The transponder requires a series of memory cells to store the data that it is to broadcast when activated by the reader. This can be in the form or a read only memory, read/write memory or even the output of sensor systems contained on the transponder and whose values are to be relayed to the reader (e.g. electricity meter reading). In some protocols such as Trolleyponder/EcoTag, all the transponders can contain the same data (e.g identical packets of Rice Krispies)

Transferring data from the transponder to the reader
Modulator and receiver
The transponder sends its data back to the reader in serial form. In the 1960's a development of a technology called backscatter modulation by the Lawrence Livermore Laboratories in the USA allowed for this communication to be implimented very simply and at low cost while keeping the required frequency agile characteristics of the transponder. On the transponder, a transisitor is switched on and off to vary the load on the antenna of the transponder in synchronism with the data to be transferred. This varying of the load changes the antenna matching and causes varying amounts of the energising field to be reflected back towards the receiver of the reader. The reader has a simple receiver comprising an antenna for collecting the returned energy, a mixer, and uses a signal derived from the energising field as a local oscillator. The data transmitted from the transponder is available at the output of the mixer for processing in a microprocessor.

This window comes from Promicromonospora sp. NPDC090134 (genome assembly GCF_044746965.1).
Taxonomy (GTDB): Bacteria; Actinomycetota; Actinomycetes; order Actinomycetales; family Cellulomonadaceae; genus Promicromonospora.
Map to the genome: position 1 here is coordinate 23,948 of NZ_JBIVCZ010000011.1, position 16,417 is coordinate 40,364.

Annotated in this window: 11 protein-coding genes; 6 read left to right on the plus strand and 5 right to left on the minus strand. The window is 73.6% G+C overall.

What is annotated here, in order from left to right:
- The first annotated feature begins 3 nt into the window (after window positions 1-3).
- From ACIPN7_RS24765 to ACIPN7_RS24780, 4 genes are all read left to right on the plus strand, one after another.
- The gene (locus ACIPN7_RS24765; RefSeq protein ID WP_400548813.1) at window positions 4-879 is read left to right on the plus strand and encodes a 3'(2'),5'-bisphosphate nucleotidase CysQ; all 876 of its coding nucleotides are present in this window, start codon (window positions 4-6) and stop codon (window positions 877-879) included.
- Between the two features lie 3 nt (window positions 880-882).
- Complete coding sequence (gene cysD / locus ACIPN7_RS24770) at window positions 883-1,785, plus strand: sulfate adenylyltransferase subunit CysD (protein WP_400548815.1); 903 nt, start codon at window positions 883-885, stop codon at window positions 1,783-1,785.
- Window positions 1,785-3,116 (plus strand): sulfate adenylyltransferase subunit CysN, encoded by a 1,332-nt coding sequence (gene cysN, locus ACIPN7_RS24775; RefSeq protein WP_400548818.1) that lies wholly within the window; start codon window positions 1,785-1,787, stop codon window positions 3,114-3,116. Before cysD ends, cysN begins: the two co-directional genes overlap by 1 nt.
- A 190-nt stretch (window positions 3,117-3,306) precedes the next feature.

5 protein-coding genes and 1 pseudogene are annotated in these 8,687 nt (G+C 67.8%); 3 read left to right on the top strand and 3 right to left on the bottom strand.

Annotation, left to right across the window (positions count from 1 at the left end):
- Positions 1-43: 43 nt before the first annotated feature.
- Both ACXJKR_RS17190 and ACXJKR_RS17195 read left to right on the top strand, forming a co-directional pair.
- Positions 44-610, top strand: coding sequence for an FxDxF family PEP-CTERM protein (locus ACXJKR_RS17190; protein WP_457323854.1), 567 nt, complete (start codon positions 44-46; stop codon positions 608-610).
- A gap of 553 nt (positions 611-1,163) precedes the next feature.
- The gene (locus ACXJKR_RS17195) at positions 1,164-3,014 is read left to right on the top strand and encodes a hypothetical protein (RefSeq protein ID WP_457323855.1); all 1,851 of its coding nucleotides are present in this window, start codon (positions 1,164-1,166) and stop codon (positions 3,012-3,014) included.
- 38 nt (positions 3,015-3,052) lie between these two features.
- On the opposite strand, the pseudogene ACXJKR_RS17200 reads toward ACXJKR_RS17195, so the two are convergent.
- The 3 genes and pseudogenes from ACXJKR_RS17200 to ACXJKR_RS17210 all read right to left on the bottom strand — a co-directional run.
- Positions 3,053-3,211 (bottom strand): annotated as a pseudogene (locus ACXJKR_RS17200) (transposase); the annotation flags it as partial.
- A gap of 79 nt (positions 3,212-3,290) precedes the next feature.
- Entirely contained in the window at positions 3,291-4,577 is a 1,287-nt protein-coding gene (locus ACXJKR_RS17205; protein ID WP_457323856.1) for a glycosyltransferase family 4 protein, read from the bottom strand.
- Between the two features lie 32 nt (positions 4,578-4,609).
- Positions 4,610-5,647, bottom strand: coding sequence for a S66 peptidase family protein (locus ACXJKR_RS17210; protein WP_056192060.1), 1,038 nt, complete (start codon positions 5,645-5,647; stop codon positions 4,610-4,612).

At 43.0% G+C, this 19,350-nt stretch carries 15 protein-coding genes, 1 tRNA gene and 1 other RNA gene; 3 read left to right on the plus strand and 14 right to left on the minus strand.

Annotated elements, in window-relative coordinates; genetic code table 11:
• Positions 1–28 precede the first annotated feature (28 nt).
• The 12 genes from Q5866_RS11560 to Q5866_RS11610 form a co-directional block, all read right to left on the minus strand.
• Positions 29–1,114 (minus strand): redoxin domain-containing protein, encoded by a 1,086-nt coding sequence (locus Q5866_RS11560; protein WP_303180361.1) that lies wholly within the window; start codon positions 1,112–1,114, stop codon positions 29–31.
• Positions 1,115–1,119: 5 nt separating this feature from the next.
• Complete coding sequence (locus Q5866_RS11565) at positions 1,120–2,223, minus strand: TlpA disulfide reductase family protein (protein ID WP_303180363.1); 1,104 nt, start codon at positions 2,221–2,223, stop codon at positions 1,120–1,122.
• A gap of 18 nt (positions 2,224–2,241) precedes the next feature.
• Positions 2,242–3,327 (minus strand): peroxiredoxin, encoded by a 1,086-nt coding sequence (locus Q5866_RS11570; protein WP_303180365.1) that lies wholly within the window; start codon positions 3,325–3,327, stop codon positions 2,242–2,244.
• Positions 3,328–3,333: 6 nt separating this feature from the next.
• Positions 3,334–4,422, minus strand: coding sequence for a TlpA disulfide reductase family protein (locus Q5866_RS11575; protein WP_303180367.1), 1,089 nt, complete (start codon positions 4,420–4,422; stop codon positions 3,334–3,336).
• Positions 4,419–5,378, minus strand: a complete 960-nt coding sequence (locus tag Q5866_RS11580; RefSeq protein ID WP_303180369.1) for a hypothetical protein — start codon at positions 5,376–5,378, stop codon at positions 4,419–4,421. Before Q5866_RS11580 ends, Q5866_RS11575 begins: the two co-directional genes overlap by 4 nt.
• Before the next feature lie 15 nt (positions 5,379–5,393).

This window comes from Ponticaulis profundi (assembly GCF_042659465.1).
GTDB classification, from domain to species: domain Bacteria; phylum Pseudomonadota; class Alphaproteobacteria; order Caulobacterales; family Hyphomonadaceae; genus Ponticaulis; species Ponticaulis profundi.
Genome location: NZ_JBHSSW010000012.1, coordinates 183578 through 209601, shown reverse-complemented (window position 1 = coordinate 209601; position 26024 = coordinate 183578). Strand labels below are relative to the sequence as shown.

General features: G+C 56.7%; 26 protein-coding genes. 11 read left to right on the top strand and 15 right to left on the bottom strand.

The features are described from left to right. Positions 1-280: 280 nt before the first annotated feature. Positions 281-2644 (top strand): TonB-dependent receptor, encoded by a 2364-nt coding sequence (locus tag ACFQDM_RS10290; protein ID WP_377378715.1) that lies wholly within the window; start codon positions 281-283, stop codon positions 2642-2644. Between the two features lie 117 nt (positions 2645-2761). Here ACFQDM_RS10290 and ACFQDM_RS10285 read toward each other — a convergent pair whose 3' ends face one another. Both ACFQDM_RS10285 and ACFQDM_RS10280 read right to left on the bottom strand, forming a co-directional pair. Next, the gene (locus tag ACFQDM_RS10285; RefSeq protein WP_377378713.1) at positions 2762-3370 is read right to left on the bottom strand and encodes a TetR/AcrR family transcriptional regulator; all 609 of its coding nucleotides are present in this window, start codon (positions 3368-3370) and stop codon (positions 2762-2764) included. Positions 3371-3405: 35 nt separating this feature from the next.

Protocols for multiple transponder situations